05 June 2007

.... og langt til Húsavíkur

Over the weekend I was up in the north in the mid-sized (for Iceland) village of Húsavík, where my choir went to help with the 100th anniversary celebrations of the adorable church there. We drove up in various cars on Friday, enjoying the gradual improvement in the weather as we headed north, from gale-force winds and rain in Reykjavík, to the mild and summery beauty of Akureyri. The lambs and foals are all out now, so the greening fields were sprinkled with lambs doing their knock-kneed leaping as we drove by.

After stopping at the usual suspects (Borgarnes, where everyone ran into someone they knew, Blönduós, Akureyri for the Vínbúð), we arrived in Húsavík by about 7:30, and set up shop in the guesthouse the choir had taken over. The photos in the breakfast room showed it had once been the Hotel Húsavík when it was built in 1903, and the third-floor room I stayed in had a sweeping view of the town's location on the bay and the mountains opposite. The weather was so astoundingly good that I shed my jeans for a skirt, and wearing sandals, I meandered along the stream nearby that surged down towards the sea. It was lined with old houses, trees in full leaf, and in one spot, a dam had created a peaceful pond where ducks bobbed. Hard to believe this golden and idyllic spot was Iceland.

Afterwards, I joined the rest of the choir for rehearsal, and then when everyone else went back to sit on the porch and drink beer, a small group said "we´re going to the cheese tub!". Not really knowing whta I was up for, I joined the cheese-tub people. Apparently they didn't know what we were in for either, since we had to stop to ask for directions. The destination turned out to be up over the hill that shelters Húsavík from direct sea contact, where the buildings of town simply stop (as they do in so many of the villages here), and the open moor stretches to the water.

We pulled up at the only construction in the area, a shipping container situated next to an enormous galvanized tub, formerly used as part of the cheese-making process. Three other people, locals, were there too, so we changed and climbed in with our Coronas to enjoy the glorious view. We had arrived at sunset-time, and the sky was ablaze with the full force of summer sunset. Our only other company was the kría that flew overhead, their piercing calls the only sounds up there. This is Iceland at its best- beautiful clear weather of endless sun, remote locations, stunning views, almost nobody else around, and a cobbled-together hot tub from which to enjoy it all.

The next day was bus-tour time, so we all got aboard and went further along the northern coast and then inland to Europe's most powerful waterfall, Dettifoss. As waterfalls go, it was cool but not HOLY CRAP, although it is quite a lot of water. I think the reason I was less impressed is because it was so straightforward. Unlike many of the waterfalls here, there were no interesting stones in the middle that the water had to navigate around, no peculiar water color, no multiple levels or turns in the stream, just a LOT of water. Of course, waterfalls are waterfalls, and they're always impressive and cool. It's just not my absolute favorite (am I now a waterfall snob?).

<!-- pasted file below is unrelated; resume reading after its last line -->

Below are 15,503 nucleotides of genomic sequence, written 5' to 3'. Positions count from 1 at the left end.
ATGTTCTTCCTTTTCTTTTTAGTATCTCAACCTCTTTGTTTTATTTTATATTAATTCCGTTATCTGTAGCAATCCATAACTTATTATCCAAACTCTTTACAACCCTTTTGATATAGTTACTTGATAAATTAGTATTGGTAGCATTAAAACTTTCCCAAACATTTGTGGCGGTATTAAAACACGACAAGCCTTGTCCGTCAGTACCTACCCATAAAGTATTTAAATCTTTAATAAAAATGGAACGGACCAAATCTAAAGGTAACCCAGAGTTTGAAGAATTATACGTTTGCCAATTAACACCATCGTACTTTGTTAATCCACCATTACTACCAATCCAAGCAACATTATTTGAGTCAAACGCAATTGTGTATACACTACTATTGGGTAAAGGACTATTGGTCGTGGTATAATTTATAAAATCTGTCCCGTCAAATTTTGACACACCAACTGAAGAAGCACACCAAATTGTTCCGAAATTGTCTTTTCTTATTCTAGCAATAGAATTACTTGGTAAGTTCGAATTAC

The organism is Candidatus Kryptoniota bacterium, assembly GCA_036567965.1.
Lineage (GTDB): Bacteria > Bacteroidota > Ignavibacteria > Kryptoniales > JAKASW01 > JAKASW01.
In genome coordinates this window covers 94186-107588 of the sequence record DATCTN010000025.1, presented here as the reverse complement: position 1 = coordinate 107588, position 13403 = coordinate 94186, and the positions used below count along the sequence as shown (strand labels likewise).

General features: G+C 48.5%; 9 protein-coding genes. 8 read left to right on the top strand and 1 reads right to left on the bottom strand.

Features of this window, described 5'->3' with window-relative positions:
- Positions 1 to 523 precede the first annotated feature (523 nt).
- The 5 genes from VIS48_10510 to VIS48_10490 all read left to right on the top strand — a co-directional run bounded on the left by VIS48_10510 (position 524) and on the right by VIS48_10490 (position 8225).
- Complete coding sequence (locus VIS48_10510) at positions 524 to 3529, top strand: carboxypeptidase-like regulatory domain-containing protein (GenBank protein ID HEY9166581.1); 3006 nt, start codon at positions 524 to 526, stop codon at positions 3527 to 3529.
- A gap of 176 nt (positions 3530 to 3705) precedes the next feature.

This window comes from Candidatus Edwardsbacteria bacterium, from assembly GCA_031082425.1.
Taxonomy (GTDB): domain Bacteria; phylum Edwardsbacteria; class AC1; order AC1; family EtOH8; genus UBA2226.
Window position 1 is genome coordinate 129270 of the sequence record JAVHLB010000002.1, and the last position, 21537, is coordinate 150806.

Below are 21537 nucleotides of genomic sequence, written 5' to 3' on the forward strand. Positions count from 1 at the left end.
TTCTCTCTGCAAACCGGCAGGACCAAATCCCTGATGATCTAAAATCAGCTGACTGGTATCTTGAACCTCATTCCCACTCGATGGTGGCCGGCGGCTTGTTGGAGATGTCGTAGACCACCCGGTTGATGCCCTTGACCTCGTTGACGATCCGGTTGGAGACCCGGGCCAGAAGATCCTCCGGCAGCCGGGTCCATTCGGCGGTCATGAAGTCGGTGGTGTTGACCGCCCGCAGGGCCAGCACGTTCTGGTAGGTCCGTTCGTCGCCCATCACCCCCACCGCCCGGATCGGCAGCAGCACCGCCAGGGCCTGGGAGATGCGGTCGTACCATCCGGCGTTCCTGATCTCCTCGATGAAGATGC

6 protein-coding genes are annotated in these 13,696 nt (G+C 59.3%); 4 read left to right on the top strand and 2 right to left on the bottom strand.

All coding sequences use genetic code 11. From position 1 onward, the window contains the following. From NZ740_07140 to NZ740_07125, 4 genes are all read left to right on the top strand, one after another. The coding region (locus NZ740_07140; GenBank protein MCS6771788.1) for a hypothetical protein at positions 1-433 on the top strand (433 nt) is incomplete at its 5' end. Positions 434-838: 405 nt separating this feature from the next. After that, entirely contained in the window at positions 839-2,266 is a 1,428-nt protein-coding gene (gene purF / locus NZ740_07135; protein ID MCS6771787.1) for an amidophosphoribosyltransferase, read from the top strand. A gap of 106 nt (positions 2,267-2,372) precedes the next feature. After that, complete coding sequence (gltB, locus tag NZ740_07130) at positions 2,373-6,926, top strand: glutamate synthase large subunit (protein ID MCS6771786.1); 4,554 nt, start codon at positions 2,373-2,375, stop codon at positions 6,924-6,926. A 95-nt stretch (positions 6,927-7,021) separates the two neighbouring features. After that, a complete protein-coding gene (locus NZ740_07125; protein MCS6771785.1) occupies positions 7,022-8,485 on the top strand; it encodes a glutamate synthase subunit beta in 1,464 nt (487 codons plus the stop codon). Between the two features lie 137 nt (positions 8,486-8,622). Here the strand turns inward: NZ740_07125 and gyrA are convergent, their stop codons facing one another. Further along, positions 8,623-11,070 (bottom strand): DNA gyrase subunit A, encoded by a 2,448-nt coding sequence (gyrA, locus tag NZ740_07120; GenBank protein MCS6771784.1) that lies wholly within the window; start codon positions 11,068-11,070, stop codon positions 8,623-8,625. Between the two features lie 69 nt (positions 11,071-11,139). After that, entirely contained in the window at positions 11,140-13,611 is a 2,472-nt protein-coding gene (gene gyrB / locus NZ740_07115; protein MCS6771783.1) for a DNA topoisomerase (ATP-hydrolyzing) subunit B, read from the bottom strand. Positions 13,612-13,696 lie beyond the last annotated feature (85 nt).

On the return trip, we headed into Ásbyrgi, a massive horseshoe-shaped carving in the land that was created by a torrent of glacial water. The more mythical story is that Oðin's 8-hoofed flying horse left one hoofprint in the land there. Anyway, it's also odd because the toe of this canyon is an almost for-real forest, by Icelandic standards, with a flurry of 10-foot birch, rowan, and pine trees, currently in their early-spring fresh garb.

While the rest of the group headed to the pond at the very toe of the hoofprint, I took a detour into the trees, delighting in the birds, the tiny plants emerging in the undergrowth, the juniper smells, and the sound of the wind in the trees. Then I heard something else- the rest of the choir somewhere else in the canyon had started to sing, a lovely song that praises the landscape and majesty of Iceland- kind of the "America the beautiful" of this country. The acoustics were superb, and the way it filtered through the trees was almost movie soundtrack-like.

I scurried down to join them on the viewing platform in the pond, and as we finished up our impromptu concert, a busload of Dutch tourists emerged from the trees, applauding. They'd arrived about halfway in, and had been listening from the stairs. They sang their anthem, we all had a jolly laugh, and then we climbed back on the bus to go to the next stop, a beach laden with fossil shells.

This is an unusual situation for Iceland, since the landscape is almost entirely formed by volcanic activity, and the soil and cliffs are almost always lava-based. However, this location on the northern edge of Iceland is all brown dust, a sedimentary deposit that is loaded with layers of shells. They're fused in rocks sprinkled on the beach, and the cliffs above show horizontal seams of white. Some of the shells have even become houses for crystal, which have grown inside the shell and created quartz shell-shapes.

One group photo later, we were back on the bus and back to Húsavík in time to prep for the evening concert.


SOe said...

Great post! I was around Husavik last August and I liked it very much (a absolut great - whale watching tour). I´m also a waterfall snob. I had the same feeling about Dettifoss - a lot of water but not my favorite waterfall. Not really interesting - you can not see the water volume on pictures and where is nothing special around it. The forrest in Ásburgy I enjoyed 5 o´clock in the morning. It was fantastic!

ECS said...

soe: Thanks! We didn't get to do whale watching but I definitely want to go back now. I'm glad I'm not the only one with Waterfall Opinions! Iceland'll do that to you.